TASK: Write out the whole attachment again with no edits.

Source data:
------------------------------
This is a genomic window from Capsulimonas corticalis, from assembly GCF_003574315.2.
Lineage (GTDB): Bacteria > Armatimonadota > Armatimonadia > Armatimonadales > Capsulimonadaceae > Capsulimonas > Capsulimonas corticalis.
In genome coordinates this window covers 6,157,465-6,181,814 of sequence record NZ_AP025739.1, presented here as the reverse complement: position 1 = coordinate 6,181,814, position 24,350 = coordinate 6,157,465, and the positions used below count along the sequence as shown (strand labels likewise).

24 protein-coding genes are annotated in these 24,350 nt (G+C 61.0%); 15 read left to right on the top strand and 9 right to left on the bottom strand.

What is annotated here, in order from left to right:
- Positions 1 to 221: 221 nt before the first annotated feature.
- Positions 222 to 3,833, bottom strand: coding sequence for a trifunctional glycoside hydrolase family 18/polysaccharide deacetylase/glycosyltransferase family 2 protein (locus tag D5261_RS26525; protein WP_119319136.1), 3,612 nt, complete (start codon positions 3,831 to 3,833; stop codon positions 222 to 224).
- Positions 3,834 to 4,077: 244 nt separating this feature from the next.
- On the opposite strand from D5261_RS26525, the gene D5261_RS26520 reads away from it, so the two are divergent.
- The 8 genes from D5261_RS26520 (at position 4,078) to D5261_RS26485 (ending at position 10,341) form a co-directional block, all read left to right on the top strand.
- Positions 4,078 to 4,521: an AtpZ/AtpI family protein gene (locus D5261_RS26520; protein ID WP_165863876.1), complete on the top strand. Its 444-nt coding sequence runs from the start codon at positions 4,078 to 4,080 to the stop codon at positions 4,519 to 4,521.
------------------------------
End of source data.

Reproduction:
This is a genomic window from Capsulimonas corticalis, from assembly GCF_003574315.2.
Lineage (GTDB): Bacteria > Armatimonadota > Armatimonadia > Armatimonadales > Capsulimonadaceae > Capsulimonas > Capsulimonas corticalis.
In genome coordinates this window covers 6,157,465-6,181,814 of sequence record NZ_AP025739.1, presented here as the reverse complement: position 1 = coordinate 6,181,814, position 24,350 = coordinate 6,157,465, and the positions used below count along the sequence as shown (strand labels likewise).

24 protein-coding genes are annotated in these 24,350 nt (G+C 61.0%); 15 read left to right on the top strand and 9 right to left on the bottom strand.

What is annotated here, in order from left to right:
- Positions 1 to 221: 221 nt before the first annotated feature.
- Positions 222 to 3,833, bottom strand: coding sequence for a trifunctional glycoside hydrolase family 18/polysaccharide deacetylase/glycosyltransferase family 2 protein (locus tag D5261_RS26525; protein WP_119319136.1), 3,612 nt, complete (start codon positions 3,831 to 3,833; stop codon positions 222 to 224).
- Positions 3,834 to 4,077: 244 nt separating this feature from the next.
- On the opposite strand from D5261_RS26525, the gene D5261_RS26520 reads away from it, so the two are divergent.
- The 8 genes from D5261_RS26520 (at position 4,078) to D5261_RS26485 (ending at position 10,341) form a co-directional block, all read left to right on the top strand.
- Positions 4,078 to 4,521: an AtpZ/AtpI family protein gene (locus D5261_RS26520; protein ID WP_165863876.1), complete on the top strand. Its 444-nt coding sequence runs from the start codon at positions 4,078 to 4,080 to the stop codon at positions 4,519 to 4,521.